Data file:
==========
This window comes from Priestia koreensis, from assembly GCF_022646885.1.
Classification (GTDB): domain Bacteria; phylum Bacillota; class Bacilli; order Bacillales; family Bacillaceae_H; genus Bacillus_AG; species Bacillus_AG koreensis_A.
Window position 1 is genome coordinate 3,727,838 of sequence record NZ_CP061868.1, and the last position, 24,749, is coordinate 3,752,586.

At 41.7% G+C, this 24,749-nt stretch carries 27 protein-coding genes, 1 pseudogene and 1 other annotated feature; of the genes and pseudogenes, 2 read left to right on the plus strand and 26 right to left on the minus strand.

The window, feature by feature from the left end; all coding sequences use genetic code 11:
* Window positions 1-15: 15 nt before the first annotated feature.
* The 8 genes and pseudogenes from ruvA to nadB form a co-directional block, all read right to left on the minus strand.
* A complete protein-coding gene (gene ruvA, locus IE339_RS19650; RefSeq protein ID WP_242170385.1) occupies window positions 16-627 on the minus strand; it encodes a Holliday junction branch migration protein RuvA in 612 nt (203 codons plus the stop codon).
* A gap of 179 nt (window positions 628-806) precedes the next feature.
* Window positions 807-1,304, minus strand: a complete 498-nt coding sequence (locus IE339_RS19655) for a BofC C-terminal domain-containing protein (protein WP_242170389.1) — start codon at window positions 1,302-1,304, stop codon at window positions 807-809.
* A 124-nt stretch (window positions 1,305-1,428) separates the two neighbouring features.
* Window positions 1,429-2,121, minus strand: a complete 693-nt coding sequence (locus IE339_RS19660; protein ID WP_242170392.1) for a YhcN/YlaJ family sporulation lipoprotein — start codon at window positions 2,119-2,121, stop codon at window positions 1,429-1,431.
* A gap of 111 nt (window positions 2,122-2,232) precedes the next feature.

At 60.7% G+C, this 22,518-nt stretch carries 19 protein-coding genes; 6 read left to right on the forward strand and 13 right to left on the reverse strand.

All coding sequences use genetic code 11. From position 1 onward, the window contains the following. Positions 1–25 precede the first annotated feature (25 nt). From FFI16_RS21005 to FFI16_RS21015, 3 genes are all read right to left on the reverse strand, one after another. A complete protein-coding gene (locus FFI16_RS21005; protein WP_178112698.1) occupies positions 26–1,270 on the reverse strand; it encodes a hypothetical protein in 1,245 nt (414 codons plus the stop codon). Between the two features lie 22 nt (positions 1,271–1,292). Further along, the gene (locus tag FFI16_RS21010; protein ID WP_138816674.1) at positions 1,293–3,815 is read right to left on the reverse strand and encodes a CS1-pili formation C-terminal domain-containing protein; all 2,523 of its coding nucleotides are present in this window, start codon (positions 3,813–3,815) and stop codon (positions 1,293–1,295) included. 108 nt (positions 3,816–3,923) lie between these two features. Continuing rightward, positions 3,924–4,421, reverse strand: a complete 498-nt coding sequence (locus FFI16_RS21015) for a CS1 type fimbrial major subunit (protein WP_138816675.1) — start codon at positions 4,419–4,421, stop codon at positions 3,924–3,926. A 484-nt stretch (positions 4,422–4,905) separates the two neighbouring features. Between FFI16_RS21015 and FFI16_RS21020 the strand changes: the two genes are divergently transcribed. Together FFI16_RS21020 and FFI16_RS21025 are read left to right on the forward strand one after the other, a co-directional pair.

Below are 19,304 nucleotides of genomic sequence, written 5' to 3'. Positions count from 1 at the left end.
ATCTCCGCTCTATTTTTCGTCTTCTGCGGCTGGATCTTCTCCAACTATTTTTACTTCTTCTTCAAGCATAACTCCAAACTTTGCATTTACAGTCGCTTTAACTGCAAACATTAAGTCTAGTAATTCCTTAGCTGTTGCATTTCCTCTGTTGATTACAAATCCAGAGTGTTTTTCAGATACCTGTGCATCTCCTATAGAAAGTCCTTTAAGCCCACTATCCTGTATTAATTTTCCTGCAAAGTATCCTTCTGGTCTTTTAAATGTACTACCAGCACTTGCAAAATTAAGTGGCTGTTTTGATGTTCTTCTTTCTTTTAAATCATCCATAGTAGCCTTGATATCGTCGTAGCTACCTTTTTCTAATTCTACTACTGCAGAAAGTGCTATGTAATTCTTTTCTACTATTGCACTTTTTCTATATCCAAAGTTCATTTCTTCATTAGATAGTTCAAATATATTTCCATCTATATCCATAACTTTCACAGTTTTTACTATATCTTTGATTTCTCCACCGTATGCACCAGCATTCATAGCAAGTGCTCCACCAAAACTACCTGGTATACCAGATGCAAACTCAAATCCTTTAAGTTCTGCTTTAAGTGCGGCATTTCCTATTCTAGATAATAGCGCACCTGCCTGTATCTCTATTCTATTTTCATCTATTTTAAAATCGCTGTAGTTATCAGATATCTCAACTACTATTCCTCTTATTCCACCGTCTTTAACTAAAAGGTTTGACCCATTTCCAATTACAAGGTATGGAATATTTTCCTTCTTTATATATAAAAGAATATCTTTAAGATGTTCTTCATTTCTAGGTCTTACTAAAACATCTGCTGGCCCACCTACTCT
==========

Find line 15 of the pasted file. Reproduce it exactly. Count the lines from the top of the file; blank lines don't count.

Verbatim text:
All coding sequences use genetic code 11. From position 1 onward, the window contains the following. Positions 1–25 precede the first annotated feature (25 nt). From FFI16_RS21005 to FFI16_RS21015, 3 genes are all read right to left on the reverse strand, one after another. A complete protein-coding gene (locus FFI16_RS21005; protein WP_178112698.1) occupies positions 26–1,270 on the reverse strand; it encodes a hypothetical protein in 1,245 nt (414 codons plus the stop codon). Between the two features lie 22 nt (positions 1,271–1,292). Further along, the gene (locus tag FFI16_RS21010; protein ID WP_138816674.1) at positions 1,293–3,815 is read right to left on the reverse strand and encodes a CS1-pili formation C-terminal domain-containing protein; all 2,523 of its coding nucleotides are present in this window, start codon (positions 3,813–3,815) and stop codon (positions 1,293–1,295) included. 108 nt (positions 3,816–3,923) lie between these two features. Continuing rightward, positions 3,924–4,421, reverse strand: a complete 498-nt coding sequence (locus FFI16_RS21015) for a CS1 type fimbrial major subunit (protein WP_138816675.1) — start codon at positions 4,419–4,421, stop codon at positions 3,924–3,926. A 484-nt stretch (positions 4,422–4,905) separates the two neighbouring features. Between FFI16_RS21015 and FFI16_RS21020 the strand changes: the two genes are divergently transcribed. Together FFI16_RS21020 and FFI16_RS21025 are read left to right on the forward strand one after the other, a co-directional pair.